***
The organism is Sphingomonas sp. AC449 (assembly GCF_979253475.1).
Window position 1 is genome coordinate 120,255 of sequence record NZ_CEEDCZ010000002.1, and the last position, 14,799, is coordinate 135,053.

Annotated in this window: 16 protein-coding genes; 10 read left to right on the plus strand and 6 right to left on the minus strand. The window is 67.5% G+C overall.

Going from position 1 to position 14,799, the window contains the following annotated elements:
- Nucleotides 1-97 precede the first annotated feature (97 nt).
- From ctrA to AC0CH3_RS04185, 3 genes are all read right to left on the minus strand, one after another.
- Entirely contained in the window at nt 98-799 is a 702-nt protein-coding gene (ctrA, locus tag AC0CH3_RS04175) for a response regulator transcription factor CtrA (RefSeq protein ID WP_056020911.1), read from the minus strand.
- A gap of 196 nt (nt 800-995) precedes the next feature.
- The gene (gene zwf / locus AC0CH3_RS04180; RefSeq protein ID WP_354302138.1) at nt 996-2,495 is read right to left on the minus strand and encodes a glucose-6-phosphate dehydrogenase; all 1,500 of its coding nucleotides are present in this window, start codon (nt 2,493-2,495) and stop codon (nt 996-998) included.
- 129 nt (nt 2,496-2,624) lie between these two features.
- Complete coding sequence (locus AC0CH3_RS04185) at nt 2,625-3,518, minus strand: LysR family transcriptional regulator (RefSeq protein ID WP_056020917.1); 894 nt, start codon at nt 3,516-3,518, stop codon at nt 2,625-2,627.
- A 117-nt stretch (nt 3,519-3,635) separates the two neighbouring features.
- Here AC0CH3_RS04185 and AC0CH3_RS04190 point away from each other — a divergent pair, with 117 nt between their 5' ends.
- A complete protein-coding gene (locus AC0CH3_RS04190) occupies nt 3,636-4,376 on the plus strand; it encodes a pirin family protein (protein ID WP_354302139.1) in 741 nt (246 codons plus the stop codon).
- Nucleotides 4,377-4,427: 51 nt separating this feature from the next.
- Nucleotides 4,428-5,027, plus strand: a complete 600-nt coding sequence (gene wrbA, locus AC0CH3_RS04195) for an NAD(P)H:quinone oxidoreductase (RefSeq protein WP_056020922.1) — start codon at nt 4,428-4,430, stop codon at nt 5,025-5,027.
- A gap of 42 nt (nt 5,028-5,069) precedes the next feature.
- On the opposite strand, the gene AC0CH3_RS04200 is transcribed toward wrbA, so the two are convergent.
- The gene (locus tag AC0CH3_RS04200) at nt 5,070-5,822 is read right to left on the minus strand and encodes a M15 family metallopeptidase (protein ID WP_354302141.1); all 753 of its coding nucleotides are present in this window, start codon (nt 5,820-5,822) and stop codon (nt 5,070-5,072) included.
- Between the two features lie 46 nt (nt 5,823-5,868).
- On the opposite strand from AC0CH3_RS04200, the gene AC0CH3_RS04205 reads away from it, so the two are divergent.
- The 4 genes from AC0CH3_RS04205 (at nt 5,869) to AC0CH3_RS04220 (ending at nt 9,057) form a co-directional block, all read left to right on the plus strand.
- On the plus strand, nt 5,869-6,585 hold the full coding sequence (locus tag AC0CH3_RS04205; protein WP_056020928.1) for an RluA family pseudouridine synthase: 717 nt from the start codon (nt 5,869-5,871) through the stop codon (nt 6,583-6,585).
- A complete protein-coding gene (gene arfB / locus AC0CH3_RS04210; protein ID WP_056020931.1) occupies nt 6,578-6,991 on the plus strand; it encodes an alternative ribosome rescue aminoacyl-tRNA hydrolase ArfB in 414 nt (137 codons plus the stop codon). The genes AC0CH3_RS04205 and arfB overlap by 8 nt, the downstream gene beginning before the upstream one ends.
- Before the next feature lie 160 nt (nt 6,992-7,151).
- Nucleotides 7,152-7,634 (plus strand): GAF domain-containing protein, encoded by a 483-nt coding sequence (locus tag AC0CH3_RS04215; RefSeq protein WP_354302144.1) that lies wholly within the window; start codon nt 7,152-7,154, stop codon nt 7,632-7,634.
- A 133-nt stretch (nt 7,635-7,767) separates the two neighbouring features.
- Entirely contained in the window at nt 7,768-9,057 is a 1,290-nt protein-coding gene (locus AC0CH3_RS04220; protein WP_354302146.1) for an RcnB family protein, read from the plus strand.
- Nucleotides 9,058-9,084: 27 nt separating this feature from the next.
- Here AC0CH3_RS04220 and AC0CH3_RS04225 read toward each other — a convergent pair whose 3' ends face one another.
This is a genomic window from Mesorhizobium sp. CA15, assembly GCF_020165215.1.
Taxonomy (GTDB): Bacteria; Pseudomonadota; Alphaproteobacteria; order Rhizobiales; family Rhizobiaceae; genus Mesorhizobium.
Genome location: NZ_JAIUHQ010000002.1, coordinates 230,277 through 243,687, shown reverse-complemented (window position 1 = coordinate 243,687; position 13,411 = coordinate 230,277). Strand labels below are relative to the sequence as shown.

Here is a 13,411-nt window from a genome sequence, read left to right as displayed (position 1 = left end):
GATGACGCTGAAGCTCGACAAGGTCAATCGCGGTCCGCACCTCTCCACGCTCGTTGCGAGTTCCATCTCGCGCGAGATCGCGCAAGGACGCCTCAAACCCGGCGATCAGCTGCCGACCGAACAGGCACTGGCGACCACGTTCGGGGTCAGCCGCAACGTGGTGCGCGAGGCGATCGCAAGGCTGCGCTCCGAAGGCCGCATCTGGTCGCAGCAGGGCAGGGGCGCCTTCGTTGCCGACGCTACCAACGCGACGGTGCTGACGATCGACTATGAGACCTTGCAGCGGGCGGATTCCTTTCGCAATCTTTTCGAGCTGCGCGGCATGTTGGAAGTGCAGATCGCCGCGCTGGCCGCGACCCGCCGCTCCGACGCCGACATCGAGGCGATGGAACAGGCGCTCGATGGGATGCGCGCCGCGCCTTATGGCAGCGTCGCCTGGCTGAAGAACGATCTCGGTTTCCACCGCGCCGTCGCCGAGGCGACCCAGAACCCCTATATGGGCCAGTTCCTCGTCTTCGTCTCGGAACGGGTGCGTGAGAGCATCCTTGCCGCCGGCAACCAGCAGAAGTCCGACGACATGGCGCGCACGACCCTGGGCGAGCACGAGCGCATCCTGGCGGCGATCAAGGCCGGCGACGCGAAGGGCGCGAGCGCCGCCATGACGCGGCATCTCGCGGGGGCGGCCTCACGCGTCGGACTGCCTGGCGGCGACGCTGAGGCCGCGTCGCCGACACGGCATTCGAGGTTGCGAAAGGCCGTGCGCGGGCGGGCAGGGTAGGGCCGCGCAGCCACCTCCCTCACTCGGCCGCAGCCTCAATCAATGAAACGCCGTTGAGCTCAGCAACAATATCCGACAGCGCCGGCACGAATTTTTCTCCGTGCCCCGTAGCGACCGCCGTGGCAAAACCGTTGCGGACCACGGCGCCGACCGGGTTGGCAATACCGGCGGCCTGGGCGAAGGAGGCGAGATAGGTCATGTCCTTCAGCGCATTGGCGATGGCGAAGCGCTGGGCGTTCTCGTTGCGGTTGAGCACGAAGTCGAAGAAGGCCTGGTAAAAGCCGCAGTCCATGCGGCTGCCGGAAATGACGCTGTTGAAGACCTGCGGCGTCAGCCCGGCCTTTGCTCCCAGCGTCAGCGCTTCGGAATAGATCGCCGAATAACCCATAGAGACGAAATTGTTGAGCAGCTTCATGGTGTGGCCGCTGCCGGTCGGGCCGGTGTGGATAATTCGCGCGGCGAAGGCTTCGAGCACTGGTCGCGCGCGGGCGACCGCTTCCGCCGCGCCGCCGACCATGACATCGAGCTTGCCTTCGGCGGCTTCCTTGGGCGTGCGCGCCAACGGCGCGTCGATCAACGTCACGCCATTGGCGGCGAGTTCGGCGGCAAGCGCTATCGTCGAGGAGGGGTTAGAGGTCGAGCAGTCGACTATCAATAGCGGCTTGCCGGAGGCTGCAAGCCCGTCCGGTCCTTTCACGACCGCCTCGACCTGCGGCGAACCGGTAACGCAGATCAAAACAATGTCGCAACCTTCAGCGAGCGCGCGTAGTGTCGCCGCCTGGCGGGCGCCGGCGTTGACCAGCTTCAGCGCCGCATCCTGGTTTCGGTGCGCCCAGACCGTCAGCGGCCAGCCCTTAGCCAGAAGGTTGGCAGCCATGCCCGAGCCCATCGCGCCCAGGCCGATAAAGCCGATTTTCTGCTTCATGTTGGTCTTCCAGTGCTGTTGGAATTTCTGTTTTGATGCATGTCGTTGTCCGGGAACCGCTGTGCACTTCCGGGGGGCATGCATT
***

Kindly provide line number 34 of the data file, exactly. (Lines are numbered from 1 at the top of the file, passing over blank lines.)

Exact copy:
Here is a 13,411-nt window from a genome sequence, read left to right as displayed (position 1 = left end):